The office was running Windows 2000. In 2010.
Sometimes it’s easier to focus on futureproofing things and building with flexibility in mind than it is to work out what’s valuable and how to get there quickly. In practical terms, nobody at that company cared how many redundant disk backups there were, they were annoyed that they were still stuck using IE6.
Do I really believe we should code by the seat of our pants? Perhaps not quite. Anyone can hack together a quick PHP/MySQL fix which solves a problem temporarily, but the skill of analysing the problem domain and being several steps ahead of it is one that takes real practice – and adds real value. But perhaps there’s something in the idea of accepting the length of your tech half-life – and embracing it. You’re going to be wrong, one day. And that’s fine.
Twenty-four hours ago I posted a mildly ranty tweet (I know, I can’t believe it either) about the current proliferation of techniques/tools for modern web development. Here’s the tweet in question.
This was a frustrated summary of something I’ve been feeling for quite a while now. I’m a front-end web developer of a fair few years now and I feel like the last couple of years have really seen the rise of a kind of web development I’m not sure is actually good for the web. I’d like to expand a little here on why that is.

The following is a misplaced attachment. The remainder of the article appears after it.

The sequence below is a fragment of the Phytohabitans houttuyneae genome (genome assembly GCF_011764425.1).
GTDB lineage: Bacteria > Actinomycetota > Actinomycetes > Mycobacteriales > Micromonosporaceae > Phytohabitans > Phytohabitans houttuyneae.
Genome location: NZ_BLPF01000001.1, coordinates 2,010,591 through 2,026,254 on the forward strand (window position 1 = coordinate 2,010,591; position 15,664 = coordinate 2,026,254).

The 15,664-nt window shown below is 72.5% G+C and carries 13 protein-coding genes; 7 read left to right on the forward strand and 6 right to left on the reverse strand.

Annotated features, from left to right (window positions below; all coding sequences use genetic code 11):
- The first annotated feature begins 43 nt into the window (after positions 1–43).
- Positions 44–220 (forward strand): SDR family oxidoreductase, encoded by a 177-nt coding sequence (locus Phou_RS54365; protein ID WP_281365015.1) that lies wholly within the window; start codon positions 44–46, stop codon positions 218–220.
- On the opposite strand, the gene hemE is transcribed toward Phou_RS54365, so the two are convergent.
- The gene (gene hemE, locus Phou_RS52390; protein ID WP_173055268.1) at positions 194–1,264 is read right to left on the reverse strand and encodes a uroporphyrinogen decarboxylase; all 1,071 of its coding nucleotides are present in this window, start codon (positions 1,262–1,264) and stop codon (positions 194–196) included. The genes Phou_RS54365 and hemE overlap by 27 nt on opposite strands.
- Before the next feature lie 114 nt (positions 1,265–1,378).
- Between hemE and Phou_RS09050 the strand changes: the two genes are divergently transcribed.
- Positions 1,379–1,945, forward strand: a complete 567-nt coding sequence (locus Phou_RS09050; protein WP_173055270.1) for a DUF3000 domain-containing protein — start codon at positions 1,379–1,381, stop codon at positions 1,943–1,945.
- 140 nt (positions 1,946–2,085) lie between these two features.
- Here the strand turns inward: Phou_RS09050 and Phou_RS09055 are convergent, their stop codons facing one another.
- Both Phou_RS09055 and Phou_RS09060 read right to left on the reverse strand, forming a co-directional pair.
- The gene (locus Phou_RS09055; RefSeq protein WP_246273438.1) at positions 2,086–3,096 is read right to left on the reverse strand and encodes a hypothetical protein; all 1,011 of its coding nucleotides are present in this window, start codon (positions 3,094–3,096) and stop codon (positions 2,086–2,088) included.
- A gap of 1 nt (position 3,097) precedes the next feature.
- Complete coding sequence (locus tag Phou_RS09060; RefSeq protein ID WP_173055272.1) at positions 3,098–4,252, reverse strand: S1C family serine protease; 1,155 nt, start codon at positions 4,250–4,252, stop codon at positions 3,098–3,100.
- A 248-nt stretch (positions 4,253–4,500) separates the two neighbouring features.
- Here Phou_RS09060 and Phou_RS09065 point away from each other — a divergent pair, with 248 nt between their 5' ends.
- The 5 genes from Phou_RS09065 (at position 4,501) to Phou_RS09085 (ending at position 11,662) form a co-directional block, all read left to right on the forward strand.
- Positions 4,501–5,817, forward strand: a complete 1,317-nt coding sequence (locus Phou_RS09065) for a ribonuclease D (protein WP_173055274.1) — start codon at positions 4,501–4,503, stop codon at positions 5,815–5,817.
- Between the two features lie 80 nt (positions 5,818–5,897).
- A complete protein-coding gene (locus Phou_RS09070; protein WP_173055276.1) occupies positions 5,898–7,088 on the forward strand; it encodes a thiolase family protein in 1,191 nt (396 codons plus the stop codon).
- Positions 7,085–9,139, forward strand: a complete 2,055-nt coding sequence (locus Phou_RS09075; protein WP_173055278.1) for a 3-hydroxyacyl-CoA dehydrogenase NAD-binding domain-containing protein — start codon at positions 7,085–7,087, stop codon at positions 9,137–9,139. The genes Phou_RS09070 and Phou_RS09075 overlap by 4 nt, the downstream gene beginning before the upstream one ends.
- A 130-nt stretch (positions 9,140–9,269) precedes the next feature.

The rise of the DevOps movement of late has been a large factor in this process. There’s a lengthy article doing the rounds from Smashing Magazine describing a semi-mythical superdeveloper who can deploy code anywhere, test anything, automate package management and compile code assets like her life depended on it. Nowhere in this fantasy does it talk about the quality of the user experience of this imaginary product; the metrics of its user engagement; the visual language of its design (except to say that they’re all meaningless if the performance is poor).
Performance is of course a hugely important measure in this age of the mobile web, but performance for performance’s sake trivialises what we do. A relentless focus on how to scrape every last frame from Chrome’s rendering engine seems a bit redundant when the page it’s loading is a half-baked rendition of something a smarter agency did nine months previously. Why render a beautiful graph of pageload speeds if nobody’s converting on your product signup page?
I want to see more people talking and writing about incredible digital experiences they’ve had. How can we build products and sites more like them? How can we achieve a sense of playfulness and interaction that’s so uniquely native to the web? What kind of interface can we create to best reflect what our tool aims to solve?
The web browser is a bit like a car built to travel on the road that is the web. Each website and app we make is a destination on that road. Let’s stop tuning up the engine and start driving somewhere.